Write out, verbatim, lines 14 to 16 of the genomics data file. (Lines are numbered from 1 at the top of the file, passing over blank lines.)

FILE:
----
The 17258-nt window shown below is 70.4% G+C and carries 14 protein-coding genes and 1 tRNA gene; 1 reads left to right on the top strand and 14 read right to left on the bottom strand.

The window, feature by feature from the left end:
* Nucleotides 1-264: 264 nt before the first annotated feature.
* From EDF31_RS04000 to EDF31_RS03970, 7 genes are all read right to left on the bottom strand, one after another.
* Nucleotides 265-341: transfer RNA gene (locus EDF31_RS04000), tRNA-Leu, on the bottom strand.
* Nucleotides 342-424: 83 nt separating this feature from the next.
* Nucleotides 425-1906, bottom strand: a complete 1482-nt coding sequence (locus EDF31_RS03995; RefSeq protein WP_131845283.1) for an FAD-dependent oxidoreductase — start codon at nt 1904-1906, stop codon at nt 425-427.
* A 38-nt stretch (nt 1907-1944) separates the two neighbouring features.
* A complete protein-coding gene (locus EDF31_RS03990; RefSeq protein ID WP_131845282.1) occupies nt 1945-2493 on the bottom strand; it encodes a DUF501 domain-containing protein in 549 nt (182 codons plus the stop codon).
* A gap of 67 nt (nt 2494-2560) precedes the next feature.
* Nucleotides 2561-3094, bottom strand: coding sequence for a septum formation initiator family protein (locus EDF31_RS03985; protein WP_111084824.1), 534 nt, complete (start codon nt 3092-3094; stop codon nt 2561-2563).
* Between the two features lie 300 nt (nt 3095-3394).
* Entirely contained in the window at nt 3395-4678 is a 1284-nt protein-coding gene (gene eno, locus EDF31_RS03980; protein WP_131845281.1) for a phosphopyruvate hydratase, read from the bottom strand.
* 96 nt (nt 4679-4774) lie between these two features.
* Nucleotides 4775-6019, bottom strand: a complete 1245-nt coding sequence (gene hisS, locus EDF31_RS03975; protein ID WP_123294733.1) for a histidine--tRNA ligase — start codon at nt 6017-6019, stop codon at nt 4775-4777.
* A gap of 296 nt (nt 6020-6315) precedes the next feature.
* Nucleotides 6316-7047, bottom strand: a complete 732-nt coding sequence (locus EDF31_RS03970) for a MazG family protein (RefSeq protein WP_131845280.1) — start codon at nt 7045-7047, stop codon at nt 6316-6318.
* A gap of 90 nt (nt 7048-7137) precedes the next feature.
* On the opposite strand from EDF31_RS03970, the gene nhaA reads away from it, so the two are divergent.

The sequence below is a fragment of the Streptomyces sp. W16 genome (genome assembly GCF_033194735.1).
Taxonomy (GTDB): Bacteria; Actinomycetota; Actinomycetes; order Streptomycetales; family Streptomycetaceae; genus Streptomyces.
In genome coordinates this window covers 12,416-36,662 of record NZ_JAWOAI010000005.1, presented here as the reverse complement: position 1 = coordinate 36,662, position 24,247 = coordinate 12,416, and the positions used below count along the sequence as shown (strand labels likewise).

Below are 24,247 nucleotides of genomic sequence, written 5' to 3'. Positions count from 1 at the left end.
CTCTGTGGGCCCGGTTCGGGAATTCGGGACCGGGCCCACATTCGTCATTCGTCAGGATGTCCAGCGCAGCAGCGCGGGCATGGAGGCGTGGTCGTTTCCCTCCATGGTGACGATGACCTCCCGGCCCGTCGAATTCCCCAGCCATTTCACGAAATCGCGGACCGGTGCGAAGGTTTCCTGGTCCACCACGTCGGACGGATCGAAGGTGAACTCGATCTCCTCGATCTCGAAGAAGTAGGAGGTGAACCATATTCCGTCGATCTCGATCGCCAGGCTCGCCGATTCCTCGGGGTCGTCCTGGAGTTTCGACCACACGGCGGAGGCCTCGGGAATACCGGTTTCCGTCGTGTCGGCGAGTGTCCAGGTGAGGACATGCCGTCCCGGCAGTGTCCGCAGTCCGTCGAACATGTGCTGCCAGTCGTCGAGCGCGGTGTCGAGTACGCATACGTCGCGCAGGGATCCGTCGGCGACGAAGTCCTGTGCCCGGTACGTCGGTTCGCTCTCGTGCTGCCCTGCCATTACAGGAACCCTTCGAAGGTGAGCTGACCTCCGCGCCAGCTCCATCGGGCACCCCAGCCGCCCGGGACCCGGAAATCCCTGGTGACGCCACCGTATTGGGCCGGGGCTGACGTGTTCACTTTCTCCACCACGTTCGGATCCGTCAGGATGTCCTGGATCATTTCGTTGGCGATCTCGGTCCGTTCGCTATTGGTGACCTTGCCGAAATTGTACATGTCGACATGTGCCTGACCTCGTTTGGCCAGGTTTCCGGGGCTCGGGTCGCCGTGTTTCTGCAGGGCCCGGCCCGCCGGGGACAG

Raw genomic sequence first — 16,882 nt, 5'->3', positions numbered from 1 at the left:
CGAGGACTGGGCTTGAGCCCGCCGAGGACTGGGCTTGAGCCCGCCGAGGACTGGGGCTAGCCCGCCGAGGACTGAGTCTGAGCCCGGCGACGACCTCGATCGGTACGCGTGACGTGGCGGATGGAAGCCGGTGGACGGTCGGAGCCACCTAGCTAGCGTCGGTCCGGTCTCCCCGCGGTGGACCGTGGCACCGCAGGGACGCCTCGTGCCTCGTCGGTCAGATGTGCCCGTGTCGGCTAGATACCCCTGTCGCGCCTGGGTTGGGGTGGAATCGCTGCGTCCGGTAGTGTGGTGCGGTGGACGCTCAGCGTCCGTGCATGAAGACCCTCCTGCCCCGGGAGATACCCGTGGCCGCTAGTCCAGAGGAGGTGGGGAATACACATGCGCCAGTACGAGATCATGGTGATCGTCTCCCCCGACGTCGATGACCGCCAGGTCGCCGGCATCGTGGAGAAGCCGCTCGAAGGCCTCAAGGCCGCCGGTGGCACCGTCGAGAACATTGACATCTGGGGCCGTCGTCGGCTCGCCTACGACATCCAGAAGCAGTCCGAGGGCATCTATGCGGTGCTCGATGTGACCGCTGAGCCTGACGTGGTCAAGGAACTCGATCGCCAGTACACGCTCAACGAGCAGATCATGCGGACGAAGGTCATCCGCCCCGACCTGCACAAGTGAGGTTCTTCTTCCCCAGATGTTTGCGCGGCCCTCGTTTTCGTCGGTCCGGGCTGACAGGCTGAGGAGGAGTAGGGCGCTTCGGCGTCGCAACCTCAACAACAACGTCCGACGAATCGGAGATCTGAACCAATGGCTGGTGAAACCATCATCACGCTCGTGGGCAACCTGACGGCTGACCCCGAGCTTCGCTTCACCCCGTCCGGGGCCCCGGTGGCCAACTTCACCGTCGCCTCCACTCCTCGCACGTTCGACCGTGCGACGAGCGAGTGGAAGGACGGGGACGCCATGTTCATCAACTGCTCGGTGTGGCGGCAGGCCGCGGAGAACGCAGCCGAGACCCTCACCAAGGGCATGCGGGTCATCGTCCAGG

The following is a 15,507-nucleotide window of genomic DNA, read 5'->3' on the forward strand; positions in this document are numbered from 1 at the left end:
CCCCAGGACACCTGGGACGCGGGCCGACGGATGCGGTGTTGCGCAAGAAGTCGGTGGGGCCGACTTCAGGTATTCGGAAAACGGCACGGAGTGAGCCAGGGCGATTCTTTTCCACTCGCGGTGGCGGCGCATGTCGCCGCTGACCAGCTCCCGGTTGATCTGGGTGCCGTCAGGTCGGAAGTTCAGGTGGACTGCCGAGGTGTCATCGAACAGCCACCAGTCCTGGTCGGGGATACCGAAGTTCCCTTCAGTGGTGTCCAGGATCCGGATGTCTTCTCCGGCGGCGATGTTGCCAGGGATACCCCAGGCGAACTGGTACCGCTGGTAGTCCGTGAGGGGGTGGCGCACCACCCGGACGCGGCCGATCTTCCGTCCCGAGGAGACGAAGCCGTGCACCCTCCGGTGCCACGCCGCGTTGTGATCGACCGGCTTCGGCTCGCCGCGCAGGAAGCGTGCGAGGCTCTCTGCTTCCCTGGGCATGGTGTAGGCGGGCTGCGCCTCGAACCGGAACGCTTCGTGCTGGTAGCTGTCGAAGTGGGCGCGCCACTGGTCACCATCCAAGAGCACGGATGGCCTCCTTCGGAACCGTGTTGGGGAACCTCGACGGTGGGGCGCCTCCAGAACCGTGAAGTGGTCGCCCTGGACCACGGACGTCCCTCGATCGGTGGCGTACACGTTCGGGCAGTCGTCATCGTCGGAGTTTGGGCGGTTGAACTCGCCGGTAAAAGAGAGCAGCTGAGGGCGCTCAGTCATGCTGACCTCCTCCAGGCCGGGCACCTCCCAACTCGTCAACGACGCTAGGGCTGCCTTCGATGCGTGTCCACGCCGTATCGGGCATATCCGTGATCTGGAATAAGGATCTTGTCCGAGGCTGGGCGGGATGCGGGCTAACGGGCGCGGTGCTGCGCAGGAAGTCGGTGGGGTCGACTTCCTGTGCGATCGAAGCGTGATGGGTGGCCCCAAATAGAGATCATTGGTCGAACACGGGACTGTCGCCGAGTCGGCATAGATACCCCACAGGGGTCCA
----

* 96 nt (nt 4679-4774) lie between these two features.
* Nucleotides 4775-6019, bottom strand: a complete 1245-nt coding sequence (gene hisS, locus EDF31_RS03975; protein ID WP_123294733.1) for a histidine--tRNA ligase — start codon at nt 6017-6019, stop codon at nt 4775-4777.
* A gap of 296 nt (nt 6020-6315) precedes the next feature.